Was erected in March 1819, and contained all of Greenville Township that lay in Range 1 East, that is, all of Township 12 North, Range 1 East, and of Township 11 North, except the south tier of sections, which belonged to Twin Township. September 7, 1820, Washington Township was made to include all of townships 11, 112, 13, 14 and 15, Range 1 East. In December 1820, German Township was taken from the south end of Washington. It included the greater part of Township 11 North, but was bounded on the north by a line 40 rods north of the White River road. In December 1833, the north tier of sections of Township 11 North was taken in Washington Township, but was put into German Township a year later. Also, in December 1833, townships 13, 14 and 15 were taken from Washington and formed into Jackson Township.
The first settler in the township was Martin Cox, who settled in 1816 on land now owned by Samuel Cole, Jr. His brother Jacob Cox came to the township about the same time. John Snell and Christian Miller in 1817; Daniel Shively, Philip Rarick, Charles Sumption, Jr., Samuel Cole, Sr., Skidmore, Brady, and Elston in 1819; Jacob and John Chenoweth, 1820; and Edward Baldwin, Henry Creviston, Isaac Cherry, Thomas Thompson, David Wasson, Jesse Gray, 1819, and Thomas Beasley, were among the earlier settlers. Gray and Beasley were somewhat noted as “Indian hunters,” that is, hunting Indians as others hunted wolves.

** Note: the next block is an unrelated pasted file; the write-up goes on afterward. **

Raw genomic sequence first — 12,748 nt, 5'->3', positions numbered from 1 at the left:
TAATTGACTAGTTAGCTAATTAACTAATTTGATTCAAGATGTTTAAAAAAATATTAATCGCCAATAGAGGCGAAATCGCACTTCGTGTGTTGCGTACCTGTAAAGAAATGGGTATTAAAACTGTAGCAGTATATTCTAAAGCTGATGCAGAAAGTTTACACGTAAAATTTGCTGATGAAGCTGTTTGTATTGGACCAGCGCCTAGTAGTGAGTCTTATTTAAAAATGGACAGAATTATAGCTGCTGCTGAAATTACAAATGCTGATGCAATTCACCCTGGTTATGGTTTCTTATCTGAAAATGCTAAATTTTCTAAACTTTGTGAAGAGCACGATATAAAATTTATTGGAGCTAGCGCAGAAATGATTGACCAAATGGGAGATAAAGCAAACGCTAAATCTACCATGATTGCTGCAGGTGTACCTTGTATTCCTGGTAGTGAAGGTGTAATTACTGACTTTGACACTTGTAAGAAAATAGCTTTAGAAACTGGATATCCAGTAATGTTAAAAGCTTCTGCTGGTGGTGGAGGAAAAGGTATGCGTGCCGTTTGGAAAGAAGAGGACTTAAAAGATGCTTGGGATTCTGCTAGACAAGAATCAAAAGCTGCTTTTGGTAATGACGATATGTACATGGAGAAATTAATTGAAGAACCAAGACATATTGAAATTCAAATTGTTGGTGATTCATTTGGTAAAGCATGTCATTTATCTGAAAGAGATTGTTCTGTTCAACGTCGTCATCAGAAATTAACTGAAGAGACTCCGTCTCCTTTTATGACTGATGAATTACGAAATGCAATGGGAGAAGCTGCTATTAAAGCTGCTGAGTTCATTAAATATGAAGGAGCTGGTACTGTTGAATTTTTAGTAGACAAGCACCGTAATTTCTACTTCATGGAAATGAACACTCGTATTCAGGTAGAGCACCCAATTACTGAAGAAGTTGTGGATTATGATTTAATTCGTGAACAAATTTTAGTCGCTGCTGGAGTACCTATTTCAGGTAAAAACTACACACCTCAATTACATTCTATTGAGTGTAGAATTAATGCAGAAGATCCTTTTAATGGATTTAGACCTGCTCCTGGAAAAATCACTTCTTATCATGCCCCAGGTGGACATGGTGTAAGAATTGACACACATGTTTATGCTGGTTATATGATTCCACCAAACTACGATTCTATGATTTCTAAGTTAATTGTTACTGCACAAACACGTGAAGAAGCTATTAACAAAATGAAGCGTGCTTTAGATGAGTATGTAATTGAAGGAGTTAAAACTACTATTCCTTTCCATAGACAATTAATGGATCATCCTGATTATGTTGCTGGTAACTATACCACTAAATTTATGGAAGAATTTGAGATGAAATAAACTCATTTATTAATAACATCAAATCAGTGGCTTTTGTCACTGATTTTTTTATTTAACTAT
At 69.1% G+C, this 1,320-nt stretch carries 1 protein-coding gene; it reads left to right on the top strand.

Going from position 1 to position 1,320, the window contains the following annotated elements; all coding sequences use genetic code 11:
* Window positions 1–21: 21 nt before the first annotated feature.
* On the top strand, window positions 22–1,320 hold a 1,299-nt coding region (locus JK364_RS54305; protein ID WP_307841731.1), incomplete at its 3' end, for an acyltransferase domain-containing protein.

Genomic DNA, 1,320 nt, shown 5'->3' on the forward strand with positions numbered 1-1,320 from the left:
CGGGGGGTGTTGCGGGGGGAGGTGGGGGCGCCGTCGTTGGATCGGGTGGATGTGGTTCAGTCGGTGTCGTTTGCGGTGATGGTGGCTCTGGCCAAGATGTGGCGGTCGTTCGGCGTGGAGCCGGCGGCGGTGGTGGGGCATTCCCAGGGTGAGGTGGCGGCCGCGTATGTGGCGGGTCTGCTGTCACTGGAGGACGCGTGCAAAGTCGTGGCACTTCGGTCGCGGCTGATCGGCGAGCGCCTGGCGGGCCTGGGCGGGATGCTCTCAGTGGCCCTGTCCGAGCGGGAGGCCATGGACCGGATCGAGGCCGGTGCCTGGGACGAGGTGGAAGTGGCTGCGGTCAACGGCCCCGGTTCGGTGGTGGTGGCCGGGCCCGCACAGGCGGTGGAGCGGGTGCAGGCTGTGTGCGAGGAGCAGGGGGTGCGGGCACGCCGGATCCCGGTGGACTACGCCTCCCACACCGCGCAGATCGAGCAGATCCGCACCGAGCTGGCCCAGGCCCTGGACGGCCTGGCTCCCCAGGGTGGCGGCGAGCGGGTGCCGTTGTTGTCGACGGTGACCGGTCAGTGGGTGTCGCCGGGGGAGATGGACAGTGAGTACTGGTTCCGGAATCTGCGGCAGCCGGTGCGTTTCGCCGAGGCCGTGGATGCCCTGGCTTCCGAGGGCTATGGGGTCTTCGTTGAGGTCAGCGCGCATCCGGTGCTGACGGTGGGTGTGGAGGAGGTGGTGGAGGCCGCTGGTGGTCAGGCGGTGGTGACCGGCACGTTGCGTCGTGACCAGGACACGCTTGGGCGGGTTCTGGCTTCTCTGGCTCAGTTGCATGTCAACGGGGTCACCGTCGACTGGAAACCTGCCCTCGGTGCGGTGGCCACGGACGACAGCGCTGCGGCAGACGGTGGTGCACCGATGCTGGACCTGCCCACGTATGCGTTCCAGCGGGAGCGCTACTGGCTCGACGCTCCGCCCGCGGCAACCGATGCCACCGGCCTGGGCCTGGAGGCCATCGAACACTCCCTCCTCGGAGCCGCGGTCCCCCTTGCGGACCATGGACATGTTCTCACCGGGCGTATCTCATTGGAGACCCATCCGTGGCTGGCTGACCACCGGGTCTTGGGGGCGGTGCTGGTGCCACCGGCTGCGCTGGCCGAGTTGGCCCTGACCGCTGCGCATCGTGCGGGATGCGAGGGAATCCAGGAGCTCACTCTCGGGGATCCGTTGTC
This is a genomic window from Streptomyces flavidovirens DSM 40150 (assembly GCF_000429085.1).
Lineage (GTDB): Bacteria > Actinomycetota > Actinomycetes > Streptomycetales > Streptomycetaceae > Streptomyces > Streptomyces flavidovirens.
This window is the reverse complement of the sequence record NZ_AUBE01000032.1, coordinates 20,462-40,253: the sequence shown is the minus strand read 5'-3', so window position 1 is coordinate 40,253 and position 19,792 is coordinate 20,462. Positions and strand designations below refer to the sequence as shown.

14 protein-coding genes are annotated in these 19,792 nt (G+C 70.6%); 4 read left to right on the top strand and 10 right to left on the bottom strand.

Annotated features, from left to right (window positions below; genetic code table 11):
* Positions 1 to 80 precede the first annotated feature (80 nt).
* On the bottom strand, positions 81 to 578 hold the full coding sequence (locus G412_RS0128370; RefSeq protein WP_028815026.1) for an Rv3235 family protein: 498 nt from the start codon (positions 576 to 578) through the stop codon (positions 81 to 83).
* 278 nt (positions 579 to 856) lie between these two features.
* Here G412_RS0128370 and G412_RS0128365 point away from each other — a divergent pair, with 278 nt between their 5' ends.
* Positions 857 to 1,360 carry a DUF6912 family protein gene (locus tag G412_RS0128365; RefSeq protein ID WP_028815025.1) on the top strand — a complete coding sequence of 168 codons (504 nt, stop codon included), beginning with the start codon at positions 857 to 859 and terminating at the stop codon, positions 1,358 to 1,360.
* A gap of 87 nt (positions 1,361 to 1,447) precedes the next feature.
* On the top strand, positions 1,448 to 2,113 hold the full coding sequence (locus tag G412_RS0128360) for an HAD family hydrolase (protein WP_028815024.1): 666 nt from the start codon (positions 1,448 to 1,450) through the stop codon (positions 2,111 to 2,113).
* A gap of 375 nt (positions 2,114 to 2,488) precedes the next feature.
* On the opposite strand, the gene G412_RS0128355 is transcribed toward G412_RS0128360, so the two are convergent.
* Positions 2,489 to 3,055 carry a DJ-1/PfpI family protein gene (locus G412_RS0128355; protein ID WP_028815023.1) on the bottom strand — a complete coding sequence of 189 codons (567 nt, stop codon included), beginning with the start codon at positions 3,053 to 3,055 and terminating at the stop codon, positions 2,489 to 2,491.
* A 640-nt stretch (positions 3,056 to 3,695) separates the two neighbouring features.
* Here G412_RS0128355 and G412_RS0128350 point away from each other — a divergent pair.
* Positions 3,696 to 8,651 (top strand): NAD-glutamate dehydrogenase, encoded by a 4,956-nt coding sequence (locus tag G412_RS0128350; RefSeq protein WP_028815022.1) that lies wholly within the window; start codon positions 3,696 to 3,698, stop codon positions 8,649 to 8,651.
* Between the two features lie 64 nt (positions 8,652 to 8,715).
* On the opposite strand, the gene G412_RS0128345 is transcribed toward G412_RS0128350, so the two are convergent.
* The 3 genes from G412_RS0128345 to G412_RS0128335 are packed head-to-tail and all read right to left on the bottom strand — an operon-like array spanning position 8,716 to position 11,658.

The first schoolhouse was built about 1822, on land now owned by Samuel Elston. There are now 11 schoolhouses, and 511 schoolchildren: 267 white and 17 colored males, and 217 white and 10 colored females.
The first church in the township, which was also the first in the county, was built by the Methodists in 1819, on land adjoining the farm now owned by John Hinning, in Section 36. It was also used as a schoolhouse and is still standing. There are now 3 churches in the township: a Campbellite, a United Brethren, and a Protestant Methodist.
Samuel Cole was the first Justice of the Peace.
There are now 64 miles of road, 27 of which are pike.
Mark A. Cox
Janet Feurer, Clerk